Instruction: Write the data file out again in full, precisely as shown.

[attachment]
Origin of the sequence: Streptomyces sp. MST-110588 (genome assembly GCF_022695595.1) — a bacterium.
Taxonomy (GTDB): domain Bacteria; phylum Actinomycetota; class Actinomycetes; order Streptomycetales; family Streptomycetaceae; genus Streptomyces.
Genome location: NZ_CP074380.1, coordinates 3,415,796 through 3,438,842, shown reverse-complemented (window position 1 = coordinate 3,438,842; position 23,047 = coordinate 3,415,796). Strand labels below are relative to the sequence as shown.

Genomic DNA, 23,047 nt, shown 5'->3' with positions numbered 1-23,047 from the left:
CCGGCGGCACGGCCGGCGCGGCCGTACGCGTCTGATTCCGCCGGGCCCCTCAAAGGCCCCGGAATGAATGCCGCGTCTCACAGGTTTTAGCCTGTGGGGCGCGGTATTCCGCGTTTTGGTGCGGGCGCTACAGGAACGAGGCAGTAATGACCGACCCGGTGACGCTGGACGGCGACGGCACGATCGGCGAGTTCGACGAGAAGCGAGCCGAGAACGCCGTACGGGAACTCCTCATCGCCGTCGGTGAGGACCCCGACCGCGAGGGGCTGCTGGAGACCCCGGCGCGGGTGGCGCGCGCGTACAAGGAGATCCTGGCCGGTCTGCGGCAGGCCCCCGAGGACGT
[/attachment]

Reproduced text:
Origin of the sequence: Streptomyces sp. MST-110588 (genome assembly GCF_022695595.1) — a bacterium.
Taxonomy (GTDB): domain Bacteria; phylum Actinomycetota; class Actinomycetes; order Streptomycetales; family Streptomycetaceae; genus Streptomyces.
Genome location: NZ_CP074380.1, coordinates 3,415,796 through 3,438,842, shown reverse-complemented (window position 1 = coordinate 3,438,842; position 23,047 = coordinate 3,415,796). Strand labels below are relative to the sequence as shown.

Genomic DNA, 23,047 nt, shown 5'->3' with positions numbered 1-23,047 from the left:
CCGGCGGCACGGCCGGCGCGGCCGTACGCGTCTGATTCCGCCGGGCCCCTCAAAGGCCCCGGAATGAATGCCGCGTCTCACAGGTTTTAGCCTGTGGGGCGCGGTATTCCGCGTTTTGGTGCGGGCGCTACAGGAACGAGGCAGTAATGACCGACCCGGTGACGCTGGACGGCGACGGCACGATCGGCGAGTTCGACGAGAAGCGAGCCGAGAACGCCGTACGGGAACTCCTCATCGCCGTCGGTGAGGACCCCGACCGCGAGGGGCTGCTGGAGACCCCGGCGCGGGTGGCGCGCGCGTACAAGGAGATCCTGGCCGGTCTGCGGCAGGCCCCCGAGGACGT